LCL making waves in Mideast


Low ChinMeng

INTERIOR fit-out firm LCL Corp Bhd is one of the few Malaysian companies that has successfully taken advantage of opportunities in the Middle East. 

The second board-listed company entered Dubai in 2005. “Four years ago, when visiting that part of the world, I saw the pace of growth that led us to go there,” group managing director Low Chin Meng said. 

“The office and warehouse rentals in Dubai were very high and we had to pay a year's rent upfront. It put off many Malaysian companies, but we were willing to take the risk.” 

In fact, it had gone a step further by launching a showroom in Dubai on March 27. 

Speaking to Malaysian reporters in Dubai in conjunction with the launch, he said it had invested RM1.5mil in the showroom, which would be used to capture the market for loose furniture, upholstery fabrics, and stones and marbles for property finishing.  

“We expect the market to be good for the next five years. After that, we expect our growth to come from the Indian hotel construction industry and possibly Kazakhstan,” Low said. 

The company already has offices in Hyderabad, India, and Kazakhstan. 

LCL is bidding for more than RM1.3bil worth of contracts in the Middle East region. 

The 4,500-sq ft showroom in Al Karama, Dubai costing RM1.5mil

Datuk Syed Ariff Fadzillah, executive chairman of Dubai-based LCL Interiors LLC, said he was confident of securing orders totalling RM1bil by year-end. 

Ongoing projects for the company include interior fit-out (IFO) work for parts of the prestigious Burj Dubai Mall Hotel worth 135 million dirham (RM131mil) and the equally prestigious Atlantis The Palm hotel valued at 106 million dirham (RM103mil). 

Outside Dubai, the company is bidding for IFO jobs in Abu Dhabi in the UAE, as well as in Saudi Arabia and Bahrain.  

LCL is working with other Malaysian companies. They are Zelan Holdings Sdn Bhd, IJM Construction Sdn Bhd, Sunway Construction Sdn Bhd and LFE Engineering Sdn Bhd to bid for a RM1.4bil contract at the Al Reem Island project in Abu Dhabi. 

The company was eyeing projects worth not less than RM10mil “to justify the investment,” said Low.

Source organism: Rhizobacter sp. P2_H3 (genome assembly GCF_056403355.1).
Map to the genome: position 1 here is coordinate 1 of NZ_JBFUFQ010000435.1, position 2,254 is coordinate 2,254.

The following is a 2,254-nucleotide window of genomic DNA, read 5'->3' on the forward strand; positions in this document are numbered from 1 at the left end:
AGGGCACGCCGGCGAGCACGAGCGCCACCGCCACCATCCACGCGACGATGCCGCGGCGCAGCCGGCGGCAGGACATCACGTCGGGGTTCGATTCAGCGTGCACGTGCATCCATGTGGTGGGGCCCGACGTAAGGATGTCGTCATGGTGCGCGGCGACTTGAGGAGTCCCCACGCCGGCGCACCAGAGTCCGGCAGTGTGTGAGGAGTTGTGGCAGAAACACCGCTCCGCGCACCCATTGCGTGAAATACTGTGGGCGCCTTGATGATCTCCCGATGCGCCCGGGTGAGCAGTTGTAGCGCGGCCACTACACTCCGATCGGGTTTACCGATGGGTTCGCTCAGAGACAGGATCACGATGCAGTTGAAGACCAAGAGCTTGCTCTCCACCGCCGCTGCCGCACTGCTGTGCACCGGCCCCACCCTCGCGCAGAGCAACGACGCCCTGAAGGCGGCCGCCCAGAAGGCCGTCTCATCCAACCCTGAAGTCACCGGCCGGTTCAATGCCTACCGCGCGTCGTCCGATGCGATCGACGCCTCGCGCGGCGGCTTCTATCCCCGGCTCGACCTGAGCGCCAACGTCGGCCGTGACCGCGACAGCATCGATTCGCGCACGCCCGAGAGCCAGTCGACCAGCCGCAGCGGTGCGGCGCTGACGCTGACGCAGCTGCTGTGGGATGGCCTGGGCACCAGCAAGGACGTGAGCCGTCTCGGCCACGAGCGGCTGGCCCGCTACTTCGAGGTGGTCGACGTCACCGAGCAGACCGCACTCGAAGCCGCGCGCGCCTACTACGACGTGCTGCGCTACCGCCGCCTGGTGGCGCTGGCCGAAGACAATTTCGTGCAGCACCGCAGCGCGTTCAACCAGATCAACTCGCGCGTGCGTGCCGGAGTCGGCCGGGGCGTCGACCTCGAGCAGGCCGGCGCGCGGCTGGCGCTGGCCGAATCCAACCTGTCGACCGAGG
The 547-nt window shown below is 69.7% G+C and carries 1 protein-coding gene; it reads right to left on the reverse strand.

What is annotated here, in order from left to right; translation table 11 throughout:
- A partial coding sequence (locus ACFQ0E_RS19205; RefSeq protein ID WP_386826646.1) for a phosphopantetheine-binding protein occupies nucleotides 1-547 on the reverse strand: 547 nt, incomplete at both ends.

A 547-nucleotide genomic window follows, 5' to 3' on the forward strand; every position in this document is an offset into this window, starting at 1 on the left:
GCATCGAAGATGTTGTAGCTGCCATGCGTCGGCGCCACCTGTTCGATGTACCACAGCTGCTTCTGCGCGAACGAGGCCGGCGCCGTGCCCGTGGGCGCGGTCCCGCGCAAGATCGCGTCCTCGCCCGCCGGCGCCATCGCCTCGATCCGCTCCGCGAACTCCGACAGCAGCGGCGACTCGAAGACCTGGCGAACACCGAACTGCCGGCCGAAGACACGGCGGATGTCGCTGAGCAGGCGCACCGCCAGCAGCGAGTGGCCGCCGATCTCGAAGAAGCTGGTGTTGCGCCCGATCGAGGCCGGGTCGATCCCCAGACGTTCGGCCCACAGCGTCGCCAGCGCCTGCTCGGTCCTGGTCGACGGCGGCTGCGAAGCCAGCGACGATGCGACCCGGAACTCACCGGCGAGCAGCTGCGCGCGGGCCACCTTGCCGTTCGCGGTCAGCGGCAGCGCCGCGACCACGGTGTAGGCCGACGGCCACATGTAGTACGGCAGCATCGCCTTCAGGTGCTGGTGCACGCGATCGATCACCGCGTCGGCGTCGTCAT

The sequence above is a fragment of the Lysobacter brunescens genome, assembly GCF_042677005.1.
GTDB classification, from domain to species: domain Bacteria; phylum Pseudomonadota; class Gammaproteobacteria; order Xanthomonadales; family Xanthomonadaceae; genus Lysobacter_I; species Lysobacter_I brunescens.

LCL plans to transfer to the main board in June. “In the first half of this year, there will be a lot of good news,” he said. 

The company has a policy of taking care of the welfare of craftsmen brought from Malaysia to Dubai for 12- to 18-month stints. 

The company has an air-conditioned complex at the Jebel Ali Investment Park, Dubai, which can house 460 people.  

It has a central kitchen that cooks packed meals to be delivered to project sites. Currently, 108 people occupy the three-storey building. 

“Workers should just concentrate on work and not have to worry about accommodation and where to find food,” a Dubai-based manager told StarBiz. 

The company has seen overseas contribution to revenue grow from 10% in 2004 and 2005 to 30% in 2006, and expects the figure to rise to 70% of an expected RM300mil in revenue for the financial year ending Dec 31, 2007. Last year the company's net profit grew 60% to RM13mil on revenue of RM170.6mil. 

The Malaysian business contributed RM100mil to RM200mil to the company's revenue annually, but the gross profit margin for Dubai was 25%, while in Malaysia that figure was only 15%, he said. 

He said while its business in Dubai was lucrative, LCL still struggled for recognition in the Middle East as it was considered a small player in that region. 

He added that LCL was considering to introduce a vendor development programme to bring more products of Malaysian companies, especially high-end furniture and fittings, to the Middle East. 

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